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Drivers side tire shaking

Discussion in 'Modified 1991-1994 Explorers' started by strtracer436, April 27, 2019.

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  1. strtracer436

    strtracer436 New Member

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    I have a 94 ford explorer with a 6 in lift 33 inch tires. I have replaced the upper and lower ball joints and also the bearings. Tie rods are good. When I'm driving and go to slow down I hear a shutter/shaking noise from the drivers side. Does anyone have any ideas what it would be or has anyone had a similar issue?
     
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  3. Blue m&m

    Blue m&m Elite Explorer

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    How are the bushings on your radius arms and axle pivots?
     
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  4. gmanpaint

    gmanpaint It's Always Something! Staff Member Moderator Elite Explorer

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    Double check the bearing nuts for proper seating. Which hubs, auto or manual?

    Jack a wheel off the ground and check for play by shaking the wheel.

    They are finicky at times, and might take a few tries to get them right. With manual hubs, I mark both nuts with a sharpie, with a line straight across both. If the outer nut moves at all, you can see it at a glance.

    With auto, sometimes the key way isn't doing its job, or the groove in the spindle is wollered out.
     
  5. strtracer436

    strtracer436 New Member

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    I haven't checked those actually I didn't even think of that. Is there an easy way to check those?
     
  6. strtracer436

    strtracer436 New Member

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    They are manual hubs I will have to check that and see if it has any play I will keep you updated thanks
     
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  7. Blue m&m

    Blue m&m Elite Explorer

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    Generally, excessive wear should be visible. You can slide under the front end and take a look. Two bushings for the radius arms and two bushings for the axle pivots. The radius arm bushings have a nasty habit of wearing out.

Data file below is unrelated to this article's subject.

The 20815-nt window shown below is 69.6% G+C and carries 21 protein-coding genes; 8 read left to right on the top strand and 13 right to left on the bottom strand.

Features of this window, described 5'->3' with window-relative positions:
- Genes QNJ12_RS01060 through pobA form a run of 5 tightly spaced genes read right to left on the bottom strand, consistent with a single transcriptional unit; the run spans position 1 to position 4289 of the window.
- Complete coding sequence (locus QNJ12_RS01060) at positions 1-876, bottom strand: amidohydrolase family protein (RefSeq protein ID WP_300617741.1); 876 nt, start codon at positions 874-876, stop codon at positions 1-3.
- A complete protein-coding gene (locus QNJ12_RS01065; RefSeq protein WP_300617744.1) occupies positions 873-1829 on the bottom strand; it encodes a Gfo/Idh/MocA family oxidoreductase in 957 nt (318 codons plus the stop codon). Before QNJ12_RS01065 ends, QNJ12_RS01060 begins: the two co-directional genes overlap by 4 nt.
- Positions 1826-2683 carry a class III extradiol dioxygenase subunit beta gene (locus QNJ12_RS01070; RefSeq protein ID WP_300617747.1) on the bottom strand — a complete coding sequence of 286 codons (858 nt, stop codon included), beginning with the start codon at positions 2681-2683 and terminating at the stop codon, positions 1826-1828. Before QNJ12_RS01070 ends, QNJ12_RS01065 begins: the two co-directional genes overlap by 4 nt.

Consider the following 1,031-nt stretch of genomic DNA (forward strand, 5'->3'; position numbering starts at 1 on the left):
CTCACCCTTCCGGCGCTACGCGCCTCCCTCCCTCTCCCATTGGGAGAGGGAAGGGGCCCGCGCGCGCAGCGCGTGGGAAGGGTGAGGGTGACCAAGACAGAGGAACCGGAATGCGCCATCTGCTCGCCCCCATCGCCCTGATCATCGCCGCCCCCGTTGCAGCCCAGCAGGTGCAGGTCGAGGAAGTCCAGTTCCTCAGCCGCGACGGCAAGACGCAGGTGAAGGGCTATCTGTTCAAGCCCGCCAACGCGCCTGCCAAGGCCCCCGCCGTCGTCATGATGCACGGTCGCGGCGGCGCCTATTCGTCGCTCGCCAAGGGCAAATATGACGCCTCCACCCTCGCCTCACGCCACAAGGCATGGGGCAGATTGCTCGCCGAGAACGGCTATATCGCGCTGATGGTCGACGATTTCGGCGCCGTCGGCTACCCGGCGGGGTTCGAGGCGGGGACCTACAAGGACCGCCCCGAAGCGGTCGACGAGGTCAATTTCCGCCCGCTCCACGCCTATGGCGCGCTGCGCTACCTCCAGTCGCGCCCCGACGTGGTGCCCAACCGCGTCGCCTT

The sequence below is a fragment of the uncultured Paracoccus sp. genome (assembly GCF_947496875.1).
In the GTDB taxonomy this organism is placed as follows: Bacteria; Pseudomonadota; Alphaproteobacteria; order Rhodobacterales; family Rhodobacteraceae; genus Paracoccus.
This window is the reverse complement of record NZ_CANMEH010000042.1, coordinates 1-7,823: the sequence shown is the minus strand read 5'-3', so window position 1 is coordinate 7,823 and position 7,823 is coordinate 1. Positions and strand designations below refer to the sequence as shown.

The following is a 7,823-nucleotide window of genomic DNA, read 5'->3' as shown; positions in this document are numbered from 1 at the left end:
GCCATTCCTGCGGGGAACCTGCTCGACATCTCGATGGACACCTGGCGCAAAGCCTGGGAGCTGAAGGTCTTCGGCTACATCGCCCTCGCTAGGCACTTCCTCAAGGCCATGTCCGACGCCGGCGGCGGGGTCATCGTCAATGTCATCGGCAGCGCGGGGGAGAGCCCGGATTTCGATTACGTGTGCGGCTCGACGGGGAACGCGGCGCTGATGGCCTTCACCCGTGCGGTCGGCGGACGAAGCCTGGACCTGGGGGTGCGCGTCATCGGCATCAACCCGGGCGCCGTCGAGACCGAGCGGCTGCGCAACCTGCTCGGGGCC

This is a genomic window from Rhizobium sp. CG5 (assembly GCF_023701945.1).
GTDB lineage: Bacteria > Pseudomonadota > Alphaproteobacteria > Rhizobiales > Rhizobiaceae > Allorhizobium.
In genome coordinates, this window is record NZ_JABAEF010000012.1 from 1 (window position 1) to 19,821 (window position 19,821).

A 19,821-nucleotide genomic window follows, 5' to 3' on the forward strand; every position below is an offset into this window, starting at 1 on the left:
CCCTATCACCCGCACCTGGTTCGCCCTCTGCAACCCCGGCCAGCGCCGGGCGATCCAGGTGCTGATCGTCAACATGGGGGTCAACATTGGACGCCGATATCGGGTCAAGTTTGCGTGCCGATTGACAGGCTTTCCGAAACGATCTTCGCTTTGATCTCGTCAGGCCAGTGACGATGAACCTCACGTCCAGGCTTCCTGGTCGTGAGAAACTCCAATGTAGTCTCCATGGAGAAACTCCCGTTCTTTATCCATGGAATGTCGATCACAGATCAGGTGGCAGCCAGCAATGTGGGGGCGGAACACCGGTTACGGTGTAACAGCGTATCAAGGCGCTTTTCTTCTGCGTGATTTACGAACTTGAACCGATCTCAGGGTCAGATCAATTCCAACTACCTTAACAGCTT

8. TxCowgirlInCo

    TxCowgirlInCo The Neverending Quest for my next “parking rock” Elite Explorer

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    What lift do you have? Superlift, Skyjacker, Duff, etc??? Do you have extended radius arms? Even if you're radius arm bushings are visually ok you should Jack each side up one at a time and use a pry bar and see if you can get the rearward end of the arm to move up and down at all (esp if you have stock arms). You should have a bit of forward backward play (minimal) from the bushings but up / down or left / right requires further investigating. While you've got each side up in the air you can check your axle pivot bushings by trying to pry the beam kinda forward / backward slightly for whichever side tire is off the ground. I've found that further out nearest the bottom of the coil is a good place to Try. And it's not just forward backward its more rotating the end of the beam as if you were trying to change the caster.

    Gman put it very eloquently that the first gen bearings are finicky . Even stock they can be a tad moody if you wheel, add 6" of lift... You can just start scheduling regular front end checks / maintenance and keeping an extra set of bearings handy.

    Lastly, when you did the bearings and were reassembling, did you clean your caliper slide rails well and put a small amount of caliper slide grease (brake grease - ford recommends silicone) in the rails? We're you able to move them a bit in and out once the pins were in? With time, both the knuckle and the caliper rails can wear down to cause the caliper to hang up sometimes. Check ask if that and let us know what you find!
     
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